Waitrose trials removal of wine bottle neck sleeves in sustainability effort

Waitrose trials removal of wine bottle neck sleeves in sustainability effort

Sustainability

Waitrose, which is part of the John Lewis Partnership portfolio, is selling wine bottles without plastic and foil sleeves around the neck.

The UK supermarket is the first to take this sustainable step which will eliminate the need for wine drinkers to cut and tear off this packaging as part of the traditional bottle opening ritual.

The sleeves, also known as ‘capsules’, serve no functional purpose and will be removed from four bottles initially, belonging to Waitrose’s Loved & Found wine range of lesser-known grape varieties and wine regions. By year end, the remaining six will follow, reducing unnecessary packaging on the full range of ten Loved & Found wines.

Waitrose expects this move alone to save half a tonne of packaging per year.

Waitrose trials removing wine bottle neck sleeves credit John Lewis Partnership
Waitrose trials removing wine bottle neck sleeves © John Lewis Partnership
Barry Dick, MW and Beer, Wine and Spirit Sourcing Manager for Waitrose said; Bottle neck sleeves were introduced many years ago to prevent pests such as moths and weevils from ruining wines kept in dark, damp cellars. The caterpillars of this moth species would bore into the wine corks, causing the wine to leak, or taste musty. Nowadays few people have wine cellars and those who do tend to keep them in much better conditions. This has meant that the sleeves have remained for purely aesthetic reasons and are no longer needed to protect wine.

The quality of corks used by the wine industry has also been dramatically improved. The bottles in our trial will be corked with a new FSC cork which has been extensively tried and tested for its ability to resist being contaminated with TCA, which makes corks smell and taste mouldy and ruins wine. TCA is the reason why cork fell out of favour, but cork has great sustainability credentials which is why it's making a comeback.

The bottles look quite different as the neck appears naked, so it will be interesting to see how our customers react to us removing these familiar sleeves. I for one am looking forward to not having to wrestle with the packaging.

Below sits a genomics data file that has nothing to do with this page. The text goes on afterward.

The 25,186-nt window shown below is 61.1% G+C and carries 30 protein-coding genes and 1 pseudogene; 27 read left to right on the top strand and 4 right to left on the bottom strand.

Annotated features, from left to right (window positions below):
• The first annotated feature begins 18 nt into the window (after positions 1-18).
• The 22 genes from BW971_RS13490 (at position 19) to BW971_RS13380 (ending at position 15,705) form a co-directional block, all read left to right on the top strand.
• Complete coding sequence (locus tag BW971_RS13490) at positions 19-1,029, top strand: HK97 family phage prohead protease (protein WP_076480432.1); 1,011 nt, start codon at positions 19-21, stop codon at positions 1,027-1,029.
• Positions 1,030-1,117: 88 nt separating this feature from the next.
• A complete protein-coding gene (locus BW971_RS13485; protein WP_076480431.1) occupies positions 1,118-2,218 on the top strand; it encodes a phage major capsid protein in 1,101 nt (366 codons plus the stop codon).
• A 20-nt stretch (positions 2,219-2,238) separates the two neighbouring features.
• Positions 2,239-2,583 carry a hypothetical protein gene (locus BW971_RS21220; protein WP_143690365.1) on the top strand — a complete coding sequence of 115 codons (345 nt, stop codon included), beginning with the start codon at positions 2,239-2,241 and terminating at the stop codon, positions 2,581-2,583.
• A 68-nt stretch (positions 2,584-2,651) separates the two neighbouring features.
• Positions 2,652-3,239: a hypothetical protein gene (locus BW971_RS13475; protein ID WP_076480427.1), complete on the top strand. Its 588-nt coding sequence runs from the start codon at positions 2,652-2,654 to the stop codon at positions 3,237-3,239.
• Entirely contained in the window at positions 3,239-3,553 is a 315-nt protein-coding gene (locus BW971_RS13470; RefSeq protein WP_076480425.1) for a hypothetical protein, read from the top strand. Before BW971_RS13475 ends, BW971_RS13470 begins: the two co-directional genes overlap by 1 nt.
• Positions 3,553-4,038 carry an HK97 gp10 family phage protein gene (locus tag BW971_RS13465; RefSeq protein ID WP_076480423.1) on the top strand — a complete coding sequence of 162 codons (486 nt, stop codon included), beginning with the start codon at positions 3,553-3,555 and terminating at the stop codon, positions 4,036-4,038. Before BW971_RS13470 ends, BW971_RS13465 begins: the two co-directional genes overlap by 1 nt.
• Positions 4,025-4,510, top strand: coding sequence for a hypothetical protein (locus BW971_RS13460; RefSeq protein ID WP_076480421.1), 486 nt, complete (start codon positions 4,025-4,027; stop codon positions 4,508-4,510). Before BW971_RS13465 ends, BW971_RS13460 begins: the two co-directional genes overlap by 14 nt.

Furthermore, Waitrose has converted many of its small wine bottles to cans, halving the carbon footprint per drink, as part of the supermarket’s ongoing sustainability efforts.

Latest Packaging News

Asda unveils new Exceptional range in premium packaging
Business

Asda unveils new Exceptional range in premium packaging

Asda has introduced Exceptional by Asda, a new premium own-brand range, featuring 'distinctly...
Automation UK brings industrial automation and robotics to life
Technology

Automation UK brings industrial automation and robotics to life

The highly anticipated return of Automation UK is fast approaching, with the show once again taking...
Cano Water cuts carbon footprint with UK shift
Sustainability

Cano Water cuts carbon footprint with UK shift

Cano Water, the 'world's first canned water brand', has relocated its drink production from Austria...
Aldi unveils 100% rPET washing up liquid bottles
Sustainability

Aldi unveils 100% rPET washing up liquid bottles

Aldi has transitioned to using 100% recycled plastic (rPET) in some of its own-brand washing up...
Tetra Pak commits to taking action for nature
Supplier News

Tetra Pak commits to taking action for nature

Tetra Pak has announced the launch of its ‘Approach to Nature’ - a comprehensive framework that...